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Shooting the Mafia

Synopsis

Sicilian Letizia Battaglia began a lifelong battle with the Mafia when she first dared to point her camera at a brutally slain victim. A woman whose passions led her to ditch traditional family life and become a photojournalist, she found herself on the front lines during one of the bloodiest chapters in Italy’s recent history. She fearlessly and artfully captured everyday Sicilian life—from weddings and funerals to the grisly murders of ordinary citizens—to tell the narrative of the community she loved forced into silence by the Cosa Nostra. SHOOTING THE MAFIA weaves together Battaglia’s striking black-and-white photographs, rare archival footage, classic Italian films, and the now 84-year-old’s own memories, to paint a portrait of a remarkable woman whose whose bravery and defiance helped expose the Mafia’s brutal crimes.

The Filmmakers

Kim Longinotto Director

Kim Longinotto is a multi-award-winning documentary filmmaker, well known for making films about female outsiders and rebels. Among her 20 films, she has followed a teenager struggling to become a wrestling star in Gaea Girls (2000), looked at runaway girls in Iran in Runaway (2001), challenged the tradition of female genital mutilation in Kenya in The Day I Will Never Forget (2002), introduced Cameroon female judges in Sisters in Law (2005) and brave South African child advocates in Rough Aunties (2008), shown women standing up to rapists in India in Pink Saris (2010), and told the story of an Indian Muslim woman who smuggled poetry out to the world while locked up by her family in Salma (2013). Longinotto’s most recent film, Dreamcatcher (2015), looks at the life and work of an ex-prostitute who rescues Chicago girls from the street.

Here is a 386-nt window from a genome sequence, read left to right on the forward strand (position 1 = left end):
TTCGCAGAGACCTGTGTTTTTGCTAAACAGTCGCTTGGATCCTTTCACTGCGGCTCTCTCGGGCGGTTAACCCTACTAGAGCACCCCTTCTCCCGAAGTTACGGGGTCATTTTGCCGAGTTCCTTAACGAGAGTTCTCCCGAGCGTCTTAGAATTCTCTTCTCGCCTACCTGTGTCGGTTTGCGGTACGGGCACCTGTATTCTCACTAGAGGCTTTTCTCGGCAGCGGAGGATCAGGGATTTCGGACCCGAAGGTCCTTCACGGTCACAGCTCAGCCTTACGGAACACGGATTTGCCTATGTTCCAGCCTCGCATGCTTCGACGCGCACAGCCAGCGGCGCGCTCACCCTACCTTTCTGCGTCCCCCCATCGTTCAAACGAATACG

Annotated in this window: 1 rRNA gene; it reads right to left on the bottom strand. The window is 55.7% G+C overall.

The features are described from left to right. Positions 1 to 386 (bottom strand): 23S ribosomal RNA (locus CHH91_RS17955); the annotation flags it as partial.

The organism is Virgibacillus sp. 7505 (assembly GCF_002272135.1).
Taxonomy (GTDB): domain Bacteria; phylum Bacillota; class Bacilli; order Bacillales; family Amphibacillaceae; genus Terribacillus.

Niamh Fagan Producer

Irish producer Niamh Fagan started out working in feature film cutting rooms in Hollywood, London and Ireland. She learned the craft of storytelling and filmmaking from the likes of Jim Clarke, Johnny Jymson, and Gerry Hambling while working on films with directors as diverse as Neil Jordan, Jim Sheridan, Michael Caton-Jones, and Anjelica Huston. From being an accomplished editor, Fagan gravitated towards producing more than a decade ago, creating award-winning TV dramas for Ireland's national broadcasters. Shooting the Mafia is Niamh's first feature documentary for cinema. She was driven to make the film following a chance meeting in a park in the small Sicilian town of Corleone, which lead her to discover Letizia Battaglia's extraordinary work in the local Anti-Mafia Museum. Fagan, and her production company Lunar Pictures, operate from Westport on Ireland's wild Atlantic coast.

Festivals & Awards

Sundance Film Festival

2019

In the streets of Sicily, beautiful, gutsy Letizia Battaglia pointed her camera straight into the heart of the Mafia that surrounded her and began to shoot. The striking, life-threatening photos she took documenting the rule of the Cosa Nostra define her career.

Battaglia was quite the catch. She married young and had children, yet her restless spirit refused to renounce her passions. Breaking with tradition, she devoted herself to photojournalism. Battaglia’s lens was defiant: though her life was in danger she fearlessly captured everyday Sicilian life—from weddings and funerals to the brutal murders of women and children—to tell the narrative of the community she loved that had been forced into silence.

In Shooting the Mafia, Sundance Film Festival alumna and master filmmaker Kim Longinotto breaks from her vérité past and stunningly weaves together Battaglia’s heart-wrenching black-and-white photographs, rare archival film, and candid conversations with Battaglia herself. This audacious documentary brings grit, texture, and critical new perspective to Battaglia’s work and dismantles the romantic narrative of the Sicilian Mafia from the perspective of someone who lived inside it.

+ Festival Website